• In either a second-half 2020 recovery or recession, Forrester predicts computer and communications equipment spending will be weakest, with potential declines of 5% to 10%.
  • Tech consulting and systems integration services spending will be flat in a temporary slowdown and could be down by up to 5% if firms cut back on new tech projects.
  • Software spending growth will slow to the 2% to 4% range in the best case and will post no growth in the worst case of a recession.
  • The only positive signs from the latest Forrester IT spending forecast is the continued growth in demand for cloud infrastructure services and potential increases in spending on specialized software. Forrester also predicts communications equipment, and telecom services for remote work and education as organizations encourage workers to work from home and schools move to online courses.

Conclusion

Every industry is economically hurting already from the COVID-19 pandemic. Now is the time for enterprise software providers to go the extra mile for their customers across all industries and help them recover and grow again. Strengthening customers in their time of need by freely providing remote collaboration tools, secure endpoint solutions, cloud-based storage, and CRM systems is an investment in the community that every software company needs to make it through this pandemic too.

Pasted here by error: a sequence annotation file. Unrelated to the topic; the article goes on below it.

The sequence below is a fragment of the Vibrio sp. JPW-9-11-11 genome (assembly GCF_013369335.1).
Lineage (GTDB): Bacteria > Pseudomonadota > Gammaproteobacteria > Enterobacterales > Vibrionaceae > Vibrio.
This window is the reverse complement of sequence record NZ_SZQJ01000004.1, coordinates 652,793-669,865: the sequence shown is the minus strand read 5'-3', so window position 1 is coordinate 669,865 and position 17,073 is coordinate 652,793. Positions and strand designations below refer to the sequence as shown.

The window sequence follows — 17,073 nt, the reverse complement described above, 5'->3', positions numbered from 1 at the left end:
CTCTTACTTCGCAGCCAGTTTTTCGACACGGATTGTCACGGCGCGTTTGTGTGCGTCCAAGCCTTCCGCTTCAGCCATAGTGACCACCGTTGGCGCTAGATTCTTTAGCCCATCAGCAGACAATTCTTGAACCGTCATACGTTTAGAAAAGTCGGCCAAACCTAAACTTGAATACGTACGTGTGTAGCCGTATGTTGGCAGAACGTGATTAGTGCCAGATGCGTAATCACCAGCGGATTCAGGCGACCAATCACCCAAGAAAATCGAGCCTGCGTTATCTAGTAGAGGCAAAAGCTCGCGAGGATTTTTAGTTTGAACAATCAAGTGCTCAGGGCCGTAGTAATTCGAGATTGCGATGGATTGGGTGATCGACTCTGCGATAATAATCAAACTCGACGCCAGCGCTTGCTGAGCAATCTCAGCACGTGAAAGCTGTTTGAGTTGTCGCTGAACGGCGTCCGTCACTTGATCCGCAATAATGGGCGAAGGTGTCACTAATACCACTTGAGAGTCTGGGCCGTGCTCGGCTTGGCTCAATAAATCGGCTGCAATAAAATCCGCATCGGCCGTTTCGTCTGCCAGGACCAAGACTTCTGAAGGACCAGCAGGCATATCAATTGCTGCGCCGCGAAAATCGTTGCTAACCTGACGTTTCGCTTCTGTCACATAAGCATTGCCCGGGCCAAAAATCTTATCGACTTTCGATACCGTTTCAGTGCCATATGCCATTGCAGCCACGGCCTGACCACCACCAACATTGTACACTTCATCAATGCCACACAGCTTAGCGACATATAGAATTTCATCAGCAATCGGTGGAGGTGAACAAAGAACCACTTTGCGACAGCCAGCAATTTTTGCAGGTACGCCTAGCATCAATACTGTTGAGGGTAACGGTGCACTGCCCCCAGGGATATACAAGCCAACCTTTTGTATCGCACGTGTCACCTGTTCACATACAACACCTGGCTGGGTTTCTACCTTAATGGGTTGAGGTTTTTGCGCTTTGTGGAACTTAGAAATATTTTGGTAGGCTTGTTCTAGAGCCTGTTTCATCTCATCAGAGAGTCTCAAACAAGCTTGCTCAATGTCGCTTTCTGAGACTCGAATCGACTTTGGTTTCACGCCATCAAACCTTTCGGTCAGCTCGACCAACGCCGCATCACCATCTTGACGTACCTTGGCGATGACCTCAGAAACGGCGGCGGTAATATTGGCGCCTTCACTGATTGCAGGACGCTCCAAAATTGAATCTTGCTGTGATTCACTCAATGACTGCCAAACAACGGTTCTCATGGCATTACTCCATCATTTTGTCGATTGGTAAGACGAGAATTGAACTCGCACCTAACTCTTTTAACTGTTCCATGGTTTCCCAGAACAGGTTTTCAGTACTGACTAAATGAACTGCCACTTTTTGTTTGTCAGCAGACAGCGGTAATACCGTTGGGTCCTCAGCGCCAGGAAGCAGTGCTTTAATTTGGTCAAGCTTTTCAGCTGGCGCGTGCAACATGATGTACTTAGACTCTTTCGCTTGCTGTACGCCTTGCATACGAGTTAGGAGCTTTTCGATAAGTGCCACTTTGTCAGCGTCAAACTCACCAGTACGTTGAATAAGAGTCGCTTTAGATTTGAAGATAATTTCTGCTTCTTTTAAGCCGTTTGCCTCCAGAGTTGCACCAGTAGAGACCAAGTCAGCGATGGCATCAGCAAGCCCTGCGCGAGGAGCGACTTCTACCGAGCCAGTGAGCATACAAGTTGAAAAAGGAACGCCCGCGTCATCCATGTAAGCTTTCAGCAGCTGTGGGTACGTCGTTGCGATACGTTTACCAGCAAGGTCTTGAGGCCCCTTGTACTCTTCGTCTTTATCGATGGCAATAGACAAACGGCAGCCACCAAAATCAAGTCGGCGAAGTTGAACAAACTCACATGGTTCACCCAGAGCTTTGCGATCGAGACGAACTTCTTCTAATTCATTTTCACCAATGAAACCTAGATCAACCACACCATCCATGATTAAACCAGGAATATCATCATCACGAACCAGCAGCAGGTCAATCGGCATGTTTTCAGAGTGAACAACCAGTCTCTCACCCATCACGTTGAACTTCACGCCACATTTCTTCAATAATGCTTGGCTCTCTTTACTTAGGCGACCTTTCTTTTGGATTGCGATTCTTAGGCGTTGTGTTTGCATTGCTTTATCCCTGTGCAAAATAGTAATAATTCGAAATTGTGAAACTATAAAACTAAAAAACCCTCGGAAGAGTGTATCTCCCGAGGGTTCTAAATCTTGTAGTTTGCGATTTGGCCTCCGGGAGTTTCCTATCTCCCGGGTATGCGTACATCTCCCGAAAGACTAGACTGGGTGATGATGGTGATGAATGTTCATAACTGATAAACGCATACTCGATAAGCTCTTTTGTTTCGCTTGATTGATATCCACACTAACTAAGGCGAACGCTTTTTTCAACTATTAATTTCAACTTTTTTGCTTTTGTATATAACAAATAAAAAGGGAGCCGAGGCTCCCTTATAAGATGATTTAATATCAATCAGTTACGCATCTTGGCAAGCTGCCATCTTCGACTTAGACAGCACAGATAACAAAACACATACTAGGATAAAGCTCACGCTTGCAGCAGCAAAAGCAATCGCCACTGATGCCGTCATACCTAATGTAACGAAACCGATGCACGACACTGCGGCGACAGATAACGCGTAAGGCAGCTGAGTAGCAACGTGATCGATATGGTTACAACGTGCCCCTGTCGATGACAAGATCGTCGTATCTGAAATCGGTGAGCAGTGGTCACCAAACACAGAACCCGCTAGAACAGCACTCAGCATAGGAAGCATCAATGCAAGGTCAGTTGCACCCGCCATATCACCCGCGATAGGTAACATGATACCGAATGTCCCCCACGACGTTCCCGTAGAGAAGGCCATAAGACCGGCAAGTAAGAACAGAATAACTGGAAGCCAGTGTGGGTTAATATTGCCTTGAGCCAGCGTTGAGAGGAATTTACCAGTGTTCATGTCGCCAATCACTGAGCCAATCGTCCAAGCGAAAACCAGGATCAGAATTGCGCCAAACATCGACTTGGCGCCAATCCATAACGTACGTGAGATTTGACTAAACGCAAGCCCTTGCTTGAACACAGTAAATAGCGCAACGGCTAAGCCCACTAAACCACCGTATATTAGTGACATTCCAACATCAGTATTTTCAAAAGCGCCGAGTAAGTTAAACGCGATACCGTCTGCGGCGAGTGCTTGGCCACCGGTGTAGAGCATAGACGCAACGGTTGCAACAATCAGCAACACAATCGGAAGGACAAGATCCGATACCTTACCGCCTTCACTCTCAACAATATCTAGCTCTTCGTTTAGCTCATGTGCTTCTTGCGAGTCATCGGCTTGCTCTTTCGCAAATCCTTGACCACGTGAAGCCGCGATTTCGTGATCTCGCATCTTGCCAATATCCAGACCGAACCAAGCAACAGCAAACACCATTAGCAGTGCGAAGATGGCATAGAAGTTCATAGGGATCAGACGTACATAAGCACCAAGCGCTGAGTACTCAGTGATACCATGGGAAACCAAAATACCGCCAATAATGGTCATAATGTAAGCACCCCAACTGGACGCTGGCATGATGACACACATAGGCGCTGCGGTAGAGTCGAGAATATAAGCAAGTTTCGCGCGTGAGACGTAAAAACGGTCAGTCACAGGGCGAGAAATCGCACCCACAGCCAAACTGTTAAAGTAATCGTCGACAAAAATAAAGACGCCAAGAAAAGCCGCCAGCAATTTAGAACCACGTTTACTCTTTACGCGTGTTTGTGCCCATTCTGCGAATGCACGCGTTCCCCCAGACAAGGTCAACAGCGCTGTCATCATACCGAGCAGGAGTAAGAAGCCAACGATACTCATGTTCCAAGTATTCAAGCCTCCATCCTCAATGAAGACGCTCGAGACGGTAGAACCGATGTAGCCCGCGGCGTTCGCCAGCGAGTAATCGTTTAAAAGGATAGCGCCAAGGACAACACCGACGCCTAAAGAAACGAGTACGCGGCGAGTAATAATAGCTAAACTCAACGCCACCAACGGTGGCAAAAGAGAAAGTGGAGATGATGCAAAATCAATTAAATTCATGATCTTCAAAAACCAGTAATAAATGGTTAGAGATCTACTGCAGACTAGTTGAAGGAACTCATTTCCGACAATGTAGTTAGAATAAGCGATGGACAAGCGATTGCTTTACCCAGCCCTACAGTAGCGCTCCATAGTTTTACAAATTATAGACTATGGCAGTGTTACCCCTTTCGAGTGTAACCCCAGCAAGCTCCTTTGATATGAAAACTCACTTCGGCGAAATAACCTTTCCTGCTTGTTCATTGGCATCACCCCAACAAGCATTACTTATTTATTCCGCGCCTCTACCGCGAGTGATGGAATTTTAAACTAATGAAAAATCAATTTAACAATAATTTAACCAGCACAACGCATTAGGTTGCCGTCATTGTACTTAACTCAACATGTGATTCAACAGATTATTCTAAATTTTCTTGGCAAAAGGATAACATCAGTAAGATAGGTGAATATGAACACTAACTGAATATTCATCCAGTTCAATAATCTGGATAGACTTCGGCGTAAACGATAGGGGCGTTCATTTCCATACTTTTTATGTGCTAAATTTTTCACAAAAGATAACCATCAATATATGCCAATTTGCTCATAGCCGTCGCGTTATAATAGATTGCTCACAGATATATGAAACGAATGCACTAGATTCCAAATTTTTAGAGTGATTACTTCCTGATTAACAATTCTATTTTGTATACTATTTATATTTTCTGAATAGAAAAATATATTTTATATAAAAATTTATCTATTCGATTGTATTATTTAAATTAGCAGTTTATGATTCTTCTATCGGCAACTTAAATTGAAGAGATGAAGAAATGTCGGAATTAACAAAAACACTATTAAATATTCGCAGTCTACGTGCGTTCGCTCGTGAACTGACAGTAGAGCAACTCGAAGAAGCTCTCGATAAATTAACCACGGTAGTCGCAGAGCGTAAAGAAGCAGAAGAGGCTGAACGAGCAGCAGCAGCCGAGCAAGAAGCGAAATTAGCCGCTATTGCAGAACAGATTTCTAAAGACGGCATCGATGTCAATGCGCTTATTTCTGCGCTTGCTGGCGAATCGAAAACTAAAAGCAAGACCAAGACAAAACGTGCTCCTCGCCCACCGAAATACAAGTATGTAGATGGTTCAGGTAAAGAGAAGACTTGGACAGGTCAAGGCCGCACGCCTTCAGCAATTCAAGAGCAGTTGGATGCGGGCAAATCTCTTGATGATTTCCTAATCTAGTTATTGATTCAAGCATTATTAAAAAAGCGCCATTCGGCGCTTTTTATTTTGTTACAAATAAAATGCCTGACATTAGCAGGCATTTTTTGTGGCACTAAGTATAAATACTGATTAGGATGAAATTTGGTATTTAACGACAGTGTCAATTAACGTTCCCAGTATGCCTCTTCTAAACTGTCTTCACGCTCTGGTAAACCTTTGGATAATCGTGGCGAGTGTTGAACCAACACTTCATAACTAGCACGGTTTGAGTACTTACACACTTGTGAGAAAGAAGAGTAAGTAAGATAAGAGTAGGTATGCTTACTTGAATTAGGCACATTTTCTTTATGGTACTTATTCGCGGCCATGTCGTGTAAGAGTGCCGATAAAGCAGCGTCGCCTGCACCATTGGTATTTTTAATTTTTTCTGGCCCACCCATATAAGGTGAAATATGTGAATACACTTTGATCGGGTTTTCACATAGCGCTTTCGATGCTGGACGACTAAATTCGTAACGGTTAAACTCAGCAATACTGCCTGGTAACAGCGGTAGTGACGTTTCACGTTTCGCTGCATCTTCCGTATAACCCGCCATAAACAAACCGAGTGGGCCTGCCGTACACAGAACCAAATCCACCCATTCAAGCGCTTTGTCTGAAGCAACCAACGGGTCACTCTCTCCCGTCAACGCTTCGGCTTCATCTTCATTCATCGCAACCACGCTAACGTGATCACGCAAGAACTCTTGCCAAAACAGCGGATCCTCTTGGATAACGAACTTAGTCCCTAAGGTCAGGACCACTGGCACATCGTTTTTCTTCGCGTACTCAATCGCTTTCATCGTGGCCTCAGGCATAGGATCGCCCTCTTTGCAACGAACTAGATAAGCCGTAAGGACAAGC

The Best Cloud Companies and CEOs to Work For in 2013

???????????????Hiring great people and creating a culture of achievement that is fun, focused and able to get challenging tasks done is not an easy task.

Keeping that culture strong and focused on the customer takes a unique leader that consistently earns trust and respect.  Those are the qualities I think of whenever I’m asked to recommend the best cloud computing companies to work for.  Using the scores from Glassdoor.com I’ve put together the table below comparing cloud computing companies and when available, the percentage of employees who approve of their CEO.

If you’re not familiar with Glassdoor, it’s a website that gives employees the chance to rate their companies and CEOs anonymously, along with reporting salaries.  Friends in the Human Resources community tell me it’s an effective recruitment site as well.

Cloud computing companies are sorted based on the percentage of employees would recommend their company to a friend.  I added in CEO scores to get a sense of which companies have a significant gap between morale and the perception of the CEO.  As of today according to employee rankings, Microsoft has the largest gap between percentage of employees who would recommend the company to a friend (77%) and  CEO rating (48%).

Glassdoor rankings for cloud computing

The highest rated CEOs you’d want to work for based on their Glassdoor ratings are as follows, with their ratings shown as of today:

Jyoti Bansal of AppDynamics (100%)

Drew Houston, Dropbox (100%)

Aneel Bhursi, Workday (100%)

Scott Scherr, Ultimate Software (97%)

Jim Whitehurst, Red Hat (97%)

Larry Page, Google (95%)

Aaron Levie, Box (94%)

Marc Benioff, Salesforce (93%)

Tom Georgens, NetApp (92%)

Mark Templeton, Citrix Systems (91%)

Bill McDermott & Jim Hagemann Snabe, SAP (90%)